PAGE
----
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Chiang Sues Life Insurance Company for Violating Unclaimed Property Law

John Chiang

State Controller John Chiang filed a lawsuit against a Texas-based life insurance company for refusing to turn over records needed to audit the company, which is suspected of failing to pay life insurance benefits to the heirs of deceased policy holders.

“In what appears to be a pervasive industry practice, many insurers are fleecing policyholders by warmly welcoming premiums, while turning a cold shoulder when the time comes to pay,” Chiang said. “While seven insurers, to date, have responsibly come forward to work out settlements with my office ensuring that families are made whole, ANICO continues to stonewall the basic legal requirement to open up their books.”

The complaint alleges that American National Insurance Company (ANICO) failed to turn over data needed for the Controller to conduct audits, which will determine whether the company failed to pay deceased policyholders’ beneficiaries or turn the proceeds over to be safeguarded in perpetuity by the State Controller’s Unclaimed Property program.

Controller Chiang began auditing insurance company practices in 2008, revealing an industry-wide practice of companies failing to pay death benefits to the beneficiaries of life insurance policies, despite having access to federal records indicating that policyholders had died. This information is contained in the “Death Master File” – a database maintained by the Social Security Administration and regularly scanned by companies that sell and administer life insurance policies.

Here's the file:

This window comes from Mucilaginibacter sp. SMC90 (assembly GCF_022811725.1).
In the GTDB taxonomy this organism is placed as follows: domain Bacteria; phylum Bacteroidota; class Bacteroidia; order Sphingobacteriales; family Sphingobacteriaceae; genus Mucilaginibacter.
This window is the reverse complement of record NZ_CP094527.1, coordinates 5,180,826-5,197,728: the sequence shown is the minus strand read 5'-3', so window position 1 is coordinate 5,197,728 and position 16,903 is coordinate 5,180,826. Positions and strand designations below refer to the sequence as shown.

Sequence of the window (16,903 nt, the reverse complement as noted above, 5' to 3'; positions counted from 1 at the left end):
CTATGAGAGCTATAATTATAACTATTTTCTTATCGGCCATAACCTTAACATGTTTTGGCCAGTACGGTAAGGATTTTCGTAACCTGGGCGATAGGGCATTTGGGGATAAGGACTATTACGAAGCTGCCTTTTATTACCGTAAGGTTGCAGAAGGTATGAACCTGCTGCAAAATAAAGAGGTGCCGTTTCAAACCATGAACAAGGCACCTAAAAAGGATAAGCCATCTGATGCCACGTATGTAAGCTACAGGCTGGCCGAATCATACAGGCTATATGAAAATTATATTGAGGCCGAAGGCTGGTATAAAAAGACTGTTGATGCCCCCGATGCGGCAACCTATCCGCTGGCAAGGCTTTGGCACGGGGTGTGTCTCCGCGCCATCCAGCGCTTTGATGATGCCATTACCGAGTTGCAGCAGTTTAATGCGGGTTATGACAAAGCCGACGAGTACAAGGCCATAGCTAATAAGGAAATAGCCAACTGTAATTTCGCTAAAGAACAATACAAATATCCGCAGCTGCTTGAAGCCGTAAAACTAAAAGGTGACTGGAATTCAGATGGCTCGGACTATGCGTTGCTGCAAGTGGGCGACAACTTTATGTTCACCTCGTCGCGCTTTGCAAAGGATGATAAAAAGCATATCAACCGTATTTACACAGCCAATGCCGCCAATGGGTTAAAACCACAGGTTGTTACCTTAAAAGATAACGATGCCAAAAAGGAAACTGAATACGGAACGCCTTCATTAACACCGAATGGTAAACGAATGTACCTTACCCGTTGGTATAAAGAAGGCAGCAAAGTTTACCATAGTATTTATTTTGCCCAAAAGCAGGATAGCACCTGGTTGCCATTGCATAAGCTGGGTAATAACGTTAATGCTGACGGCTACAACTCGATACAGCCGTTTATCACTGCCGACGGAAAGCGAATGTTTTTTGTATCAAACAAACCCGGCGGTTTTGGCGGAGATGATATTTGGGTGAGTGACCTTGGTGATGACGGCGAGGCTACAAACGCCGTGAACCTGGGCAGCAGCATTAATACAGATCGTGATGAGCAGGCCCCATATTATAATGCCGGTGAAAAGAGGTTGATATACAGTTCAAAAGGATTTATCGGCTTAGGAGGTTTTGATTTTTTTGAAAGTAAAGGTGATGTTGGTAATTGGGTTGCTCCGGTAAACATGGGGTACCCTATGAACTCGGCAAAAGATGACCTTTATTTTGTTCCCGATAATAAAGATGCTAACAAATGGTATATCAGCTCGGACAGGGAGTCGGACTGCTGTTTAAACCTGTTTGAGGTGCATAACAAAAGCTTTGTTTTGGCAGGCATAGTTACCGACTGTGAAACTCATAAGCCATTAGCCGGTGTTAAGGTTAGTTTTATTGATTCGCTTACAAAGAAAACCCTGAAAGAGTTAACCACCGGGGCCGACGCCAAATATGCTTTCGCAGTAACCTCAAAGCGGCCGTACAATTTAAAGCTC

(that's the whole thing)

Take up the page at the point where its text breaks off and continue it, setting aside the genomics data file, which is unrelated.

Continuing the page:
Despite having access to these records – and in many cases, having direct confirmation from family members that the policyholder had passed away – some companies would instead use the policies’ cash reserves to continue paying premiums to the company. Once the cash reserves were depleted, the company would cancel the policy, leaving the beneficiaries empty-handed.

Unclaimed property laws have been in place in every state since 1959 to protect private property from being lost during mergers or bankruptcies, drawn down by service or storage fees, or simply used by private businesses. Administered by the Controller, the California Unclaimed Property program generally provides that businesses must send lost or abandoned financial accounts to the State after three years of inactivity. The Controller maintains an unclaimed property database accessible by any California resident to identify all unclaimed property the State has collected on their behalf. The database is available

The lawsuit, filed in Superior Court in Sacramento, seeks to prohibit ANICO from continuing to violate the Unclaimed Property Law by refusing to turn over the requested data, and permit a full, complete and timely examination of all of ANICO’s books and records. The Controller also asks the court for damages and penalties due to the State, as well as reasonable attorney fees.

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